---- — Coaches fear the dreaded sophomore slump.
In other words, just because a player had an impressive freshman campaign, there are no guarantees complacency, injuries or improved scouting can’t make Year 2 a disappointment.
That doesn’t look like it should be a concern for WPI sophomore Zach Karalis of North Andover.
The former Eagle-Tribune MVP hit the ground running last winter, coming off the bench to average 10.1 points with Steph Curry-esque offensive efficiency: .472 shooting (8th best in league), .467 on 3-pointers (league leader) and .825 from the line.
“Zach is a player our whole program has a ton of respect and confidence in and we expect him to build on the excellent season,” said veteran WPI head coach Chris Bartley, an Andover native who again used his Merrimack Valley roots to grab a top prospect.
The 6-foot-2 Karalis put in a lot of work to insure he wouldn’t level off. He looked bigger (he bulked up about 15 pounds to 205) and better in the season-opening 100-84 win at RPI on Saturday.
Karalis equalled his career high with 25 points and again displayed marvelous efficiency. He was 9 of 14 from the floor, 4 of 8 on 3-pointers and 3 of 3 from the charity stripe. He also grabbed six rebounds.
“I’m not looking at stats. I just want to help the team win. We want to go further,” said Karalis.
Bartley took a program in the dumps and has built a juggernaut. The Engineers are ranked ninth nationally in Division 3. Those expectations will be considerably more challenging to meet as last week it was announced that league MVP candidate Marco Coppola, who averaged 16.0 points a game last year, will miss the season due to ankle surgery.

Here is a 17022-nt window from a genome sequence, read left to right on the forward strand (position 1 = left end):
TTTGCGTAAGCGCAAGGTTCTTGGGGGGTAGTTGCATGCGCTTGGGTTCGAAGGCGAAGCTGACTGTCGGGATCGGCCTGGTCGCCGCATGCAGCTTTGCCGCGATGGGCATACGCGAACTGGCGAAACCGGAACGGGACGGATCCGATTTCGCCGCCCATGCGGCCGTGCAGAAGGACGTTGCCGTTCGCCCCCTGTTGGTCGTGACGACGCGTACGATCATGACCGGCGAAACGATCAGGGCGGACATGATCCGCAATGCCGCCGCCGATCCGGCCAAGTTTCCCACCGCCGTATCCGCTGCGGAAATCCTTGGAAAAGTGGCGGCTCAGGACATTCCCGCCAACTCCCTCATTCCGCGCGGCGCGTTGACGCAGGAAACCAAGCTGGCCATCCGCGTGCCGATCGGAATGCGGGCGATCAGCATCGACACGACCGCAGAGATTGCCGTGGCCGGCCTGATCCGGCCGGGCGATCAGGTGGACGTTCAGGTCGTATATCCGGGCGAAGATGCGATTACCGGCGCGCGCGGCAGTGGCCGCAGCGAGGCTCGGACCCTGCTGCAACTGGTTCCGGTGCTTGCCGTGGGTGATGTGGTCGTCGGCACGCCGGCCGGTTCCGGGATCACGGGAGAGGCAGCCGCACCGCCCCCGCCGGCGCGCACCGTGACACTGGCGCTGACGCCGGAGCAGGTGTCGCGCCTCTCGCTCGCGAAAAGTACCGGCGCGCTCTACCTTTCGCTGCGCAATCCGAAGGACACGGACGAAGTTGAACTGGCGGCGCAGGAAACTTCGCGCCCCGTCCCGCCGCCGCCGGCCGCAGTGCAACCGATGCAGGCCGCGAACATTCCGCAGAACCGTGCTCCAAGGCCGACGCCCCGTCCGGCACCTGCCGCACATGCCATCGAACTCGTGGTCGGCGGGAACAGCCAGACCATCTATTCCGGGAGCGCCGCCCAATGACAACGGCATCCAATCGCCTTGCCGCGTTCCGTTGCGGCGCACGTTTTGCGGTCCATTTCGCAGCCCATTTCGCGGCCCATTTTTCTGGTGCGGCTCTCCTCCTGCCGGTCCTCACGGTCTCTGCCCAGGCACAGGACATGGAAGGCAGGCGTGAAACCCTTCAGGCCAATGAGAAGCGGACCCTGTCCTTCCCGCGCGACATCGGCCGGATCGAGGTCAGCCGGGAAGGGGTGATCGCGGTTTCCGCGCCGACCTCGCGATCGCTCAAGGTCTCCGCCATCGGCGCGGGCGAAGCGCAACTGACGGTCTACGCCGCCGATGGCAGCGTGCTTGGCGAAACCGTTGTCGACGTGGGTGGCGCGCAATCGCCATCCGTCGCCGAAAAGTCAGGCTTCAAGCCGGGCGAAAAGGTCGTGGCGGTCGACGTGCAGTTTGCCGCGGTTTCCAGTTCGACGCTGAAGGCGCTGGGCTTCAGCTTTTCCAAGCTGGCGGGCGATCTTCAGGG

Karalis’ numbers belie the difficulty of making the jump to college ball, especially at a top academic school like WPI.
“It was really tough,” said Karalis, a management engineering major who helped WPI go 26-3 and reach the second round of the NCAA tourney. “They are a lot faster and a lot bigger.”
The high point of his and WPI’s season was his buzzer-beating offensive rebound bucket to beat Babson 66-64 in the NEWMAC tourney semifinals.
“All I did was crash the boards,” he explained. “The ball just came into my hands. It was a reverse lefty lay-up. It was pretty nice.”
Bartley said, “We refer to him as ‘Big Shot Zach’ because he thrives in big moments and made some huge shots for us in the clutch last year.”
It would have been easy for Karalis to rest on his laurels, but both he and Bartley have set the bar high.
“I’ve really been pushing him to elevate his game in all areas,” said the 13th-year WPI coach. “Zach kind of has a quiet and steady demeanor but when the lights are brightest his game becomes loud.”
Follow Michael Muldoon on Twitter under the screen name @MullyET.